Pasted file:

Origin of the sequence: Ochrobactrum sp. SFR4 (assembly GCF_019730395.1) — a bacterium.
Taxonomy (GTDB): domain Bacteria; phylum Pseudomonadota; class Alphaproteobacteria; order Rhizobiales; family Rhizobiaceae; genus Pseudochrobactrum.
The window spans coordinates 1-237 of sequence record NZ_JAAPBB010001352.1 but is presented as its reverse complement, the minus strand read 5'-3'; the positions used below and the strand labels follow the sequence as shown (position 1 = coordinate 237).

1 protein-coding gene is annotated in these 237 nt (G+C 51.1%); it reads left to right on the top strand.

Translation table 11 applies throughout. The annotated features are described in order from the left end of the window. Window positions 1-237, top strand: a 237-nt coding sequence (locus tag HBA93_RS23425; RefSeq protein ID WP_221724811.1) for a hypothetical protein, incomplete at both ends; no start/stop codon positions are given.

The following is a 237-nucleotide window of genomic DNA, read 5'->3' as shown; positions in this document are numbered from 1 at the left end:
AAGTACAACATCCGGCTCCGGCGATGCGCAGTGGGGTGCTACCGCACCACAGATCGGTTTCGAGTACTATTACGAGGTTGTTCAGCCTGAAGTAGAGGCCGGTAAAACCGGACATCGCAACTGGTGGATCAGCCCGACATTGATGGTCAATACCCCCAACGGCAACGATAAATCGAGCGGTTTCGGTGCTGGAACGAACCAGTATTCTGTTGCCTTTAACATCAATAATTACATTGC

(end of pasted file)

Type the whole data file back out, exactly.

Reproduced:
Origin of the sequence: Ochrobactrum sp. SFR4 (assembly GCF_019730395.1) — a bacterium.
Taxonomy (GTDB): domain Bacteria; phylum Pseudomonadota; class Alphaproteobacteria; order Rhizobiales; family Rhizobiaceae; genus Pseudochrobactrum.
The window spans coordinates 1-237 of sequence record NZ_JAAPBB010001352.1 but is presented as its reverse complement, the minus strand read 5'-3'; the positions used below and the strand labels follow the sequence as shown (position 1 = coordinate 237).

1 protein-coding gene is annotated in these 237 nt (G+C 51.1%); it reads left to right on the top strand.

Translation table 11 applies throughout. The annotated features are described in order from the left end of the window. Window positions 1-237, top strand: a 237-nt coding sequence (locus tag HBA93_RS23425; RefSeq protein ID WP_221724811.1) for a hypothetical protein, incomplete at both ends; no start/stop codon positions are given.

The following is a 237-nucleotide window of genomic DNA, read 5'->3' as shown; positions in this document are numbered from 1 at the left end:
AAGTACAACATCCGGCTCCGGCGATGCGCAGTGGGGTGCTACCGCACCACAGATCGGTTTCGAGTACTATTACGAGGTTGTTCAGCCTGAAGTAGAGGCCGGTAAAACCGGACATCGCAACTGGTGGATCAGCCCGACATTGATGGTCAATACCCCCAACGGCAACGATAAATCGAGCGGTTTCGGTGCTGGAACGAACCAGTATTCTGTTGCCTTTAACATCAATAATTACATTGC